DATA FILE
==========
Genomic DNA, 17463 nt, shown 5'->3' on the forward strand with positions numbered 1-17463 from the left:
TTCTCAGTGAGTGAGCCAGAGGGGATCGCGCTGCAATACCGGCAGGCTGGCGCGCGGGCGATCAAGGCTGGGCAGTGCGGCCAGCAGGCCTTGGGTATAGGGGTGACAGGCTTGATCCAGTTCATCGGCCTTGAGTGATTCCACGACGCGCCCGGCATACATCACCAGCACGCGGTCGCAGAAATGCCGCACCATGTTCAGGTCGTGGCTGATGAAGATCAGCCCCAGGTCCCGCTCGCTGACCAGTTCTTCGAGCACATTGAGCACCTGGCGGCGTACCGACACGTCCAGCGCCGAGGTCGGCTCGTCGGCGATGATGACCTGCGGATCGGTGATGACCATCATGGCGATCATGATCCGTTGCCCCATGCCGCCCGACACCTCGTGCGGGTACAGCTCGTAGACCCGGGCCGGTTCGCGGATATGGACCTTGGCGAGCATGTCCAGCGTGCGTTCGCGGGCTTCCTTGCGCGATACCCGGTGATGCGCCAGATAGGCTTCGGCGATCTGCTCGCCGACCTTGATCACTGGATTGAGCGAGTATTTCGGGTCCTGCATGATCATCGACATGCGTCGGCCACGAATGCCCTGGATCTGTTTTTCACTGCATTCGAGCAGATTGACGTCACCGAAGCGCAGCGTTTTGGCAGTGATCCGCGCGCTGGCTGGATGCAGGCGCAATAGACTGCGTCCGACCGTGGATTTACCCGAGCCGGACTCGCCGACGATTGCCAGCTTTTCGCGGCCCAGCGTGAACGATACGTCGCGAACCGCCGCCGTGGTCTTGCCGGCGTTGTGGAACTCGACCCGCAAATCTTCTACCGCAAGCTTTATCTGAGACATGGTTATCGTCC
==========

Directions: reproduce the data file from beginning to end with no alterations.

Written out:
Genomic DNA, 17463 nt, shown 5'->3' on the forward strand with positions numbered 1-17463 from the left:
TTCTCAGTGAGTGAGCCAGAGGGGATCGCGCTGCAATACCGGCAGGCTGGCGCGCGGGCGATCAAGGCTGGGCAGTGCGGCCAGCAGGCCTTGGGTATAGGGGTGACAGGCTTGATCCAGTTCATCGGCCTTGAGTGATTCCACGACGCGCCCGGCATACATCACCAGCACGCGGTCGCAGAAATGCCGCACCATGTTCAGGTCGTGGCTGATGAAGATCAGCCCCAGGTCCCGCTCGCTGACCAGTTCTTCGAGCACATTGAGCACCTGGCGGCGTACCGACACGTCCAGCGCCGAGGTCGGCTCGTCGGCGATGATGACCTGCGGATCGGTGATGACCATCATGGCGATCATGATCCGTTGCCCCATGCCGCCCGACACCTCGTGCGGGTACAGCTCGTAGACCCGGGCCGGTTCGCGGATATGGACCTTGGCGAGCATGTCCAGCGTGCGTTCGCGGGCTTCCTTGCGCGATACCCGGTGATGCGCCAGATAGGCTTCGGCGATCTGCTCGCCGACCTTGATCACTGGATTGAGCGAGTATTTCGGGTCCTGCATGATCATCGACATGCGTCGGCCACGAATGCCCTGGATCTGTTTTTCACTGCATTCGAGCAGATTGACGTCACCGAAGCGCAGCGTTTTGGCAGTGATCCGCGCGCTGGCTGGATGCAGGCGCAATAGACTGCGTCCGACCGTGGATTTACCCGAGCCGGACTCGCCGACGATTGCCAGCTTTTCGCGGCCCAGCGTGAACGATACGTCGCGAACCGCCGCCGTGGTCTTGCCGGCGTTGTGGAACTCGACCCGCAAATCTTCTACCGCAAGCTTTATCTGAGACATGGTTATCGTCC